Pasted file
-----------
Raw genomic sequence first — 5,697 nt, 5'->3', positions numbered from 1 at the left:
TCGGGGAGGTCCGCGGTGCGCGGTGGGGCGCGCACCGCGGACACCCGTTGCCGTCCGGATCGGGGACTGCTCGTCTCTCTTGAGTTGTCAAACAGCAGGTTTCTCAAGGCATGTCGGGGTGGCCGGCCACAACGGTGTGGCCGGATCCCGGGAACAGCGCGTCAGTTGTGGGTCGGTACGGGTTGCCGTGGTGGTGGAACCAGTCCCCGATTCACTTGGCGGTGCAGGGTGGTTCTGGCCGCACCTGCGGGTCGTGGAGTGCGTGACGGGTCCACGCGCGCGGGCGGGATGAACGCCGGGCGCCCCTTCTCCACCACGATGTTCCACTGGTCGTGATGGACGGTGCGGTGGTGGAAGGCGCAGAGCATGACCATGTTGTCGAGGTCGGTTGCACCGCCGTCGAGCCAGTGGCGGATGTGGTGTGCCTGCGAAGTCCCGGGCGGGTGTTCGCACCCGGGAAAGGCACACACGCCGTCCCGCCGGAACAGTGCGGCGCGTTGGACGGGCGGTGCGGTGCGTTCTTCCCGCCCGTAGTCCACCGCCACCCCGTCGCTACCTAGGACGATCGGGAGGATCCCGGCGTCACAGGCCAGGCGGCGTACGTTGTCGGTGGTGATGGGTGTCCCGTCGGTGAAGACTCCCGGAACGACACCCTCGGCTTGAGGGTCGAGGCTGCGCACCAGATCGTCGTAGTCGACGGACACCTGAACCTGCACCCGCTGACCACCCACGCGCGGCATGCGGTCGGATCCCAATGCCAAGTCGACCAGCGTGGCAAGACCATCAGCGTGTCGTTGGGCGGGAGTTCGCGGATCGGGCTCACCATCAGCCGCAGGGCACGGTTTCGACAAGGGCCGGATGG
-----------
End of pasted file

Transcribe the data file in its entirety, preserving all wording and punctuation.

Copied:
Raw genomic sequence first — 5,697 nt, 5'->3', positions numbered from 1 at the left:
TCGGGGAGGTCCGCGGTGCGCGGTGGGGCGCGCACCGCGGACACCCGTTGCCGTCCGGATCGGGGACTGCTCGTCTCTCTTGAGTTGTCAAACAGCAGGTTTCTCAAGGCATGTCGGGGTGGCCGGCCACAACGGTGTGGCCGGATCCCGGGAACAGCGCGTCAGTTGTGGGTCGGTACGGGTTGCCGTGGTGGTGGAACCAGTCCCCGATTCACTTGGCGGTGCAGGGTGGTTCTGGCCGCACCTGCGGGTCGTGGAGTGCGTGACGGGTCCACGCGCGCGGGCGGGATGAACGCCGGGCGCCCCTTCTCCACCACGATGTTCCACTGGTCGTGATGGACGGTGCGGTGGTGGAAGGCGCAGAGCATGACCATGTTGTCGAGGTCGGTTGCACCGCCGTCGAGCCAGTGGCGGATGTGGTGTGCCTGCGAAGTCCCGGGCGGGTGTTCGCACCCGGGAAAGGCACACACGCCGTCCCGCCGGAACAGTGCGGCGCGTTGGACGGGCGGTGCGGTGCGTTCTTCCCGCCCGTAGTCCACCGCCACCCCGTCGCTACCTAGGACGATCGGGAGGATCCCGGCGTCACAGGCCAGGCGGCGTACGTTGTCGGTGGTGATGGGTGTCCCGTCGGTGAAGACTCCCGGAACGACACCCTCGGCTTGAGGGTCGAGGCTGCGCACCAGATCGTCGTAGTCGACGGACACCTGAACCTGCACCCGCTGACCACCCACGCGCGGCATGCGGTCGGATCCCAATGCCAAGTCGACCAGCGTGGCAAGACCATCAGCGTGTCGTTGGGCGGGAGTTCGCGGATCGGGCTCACCATCAGCCGCAGGGCACGGTTTCGACAAGGGCCGGATGG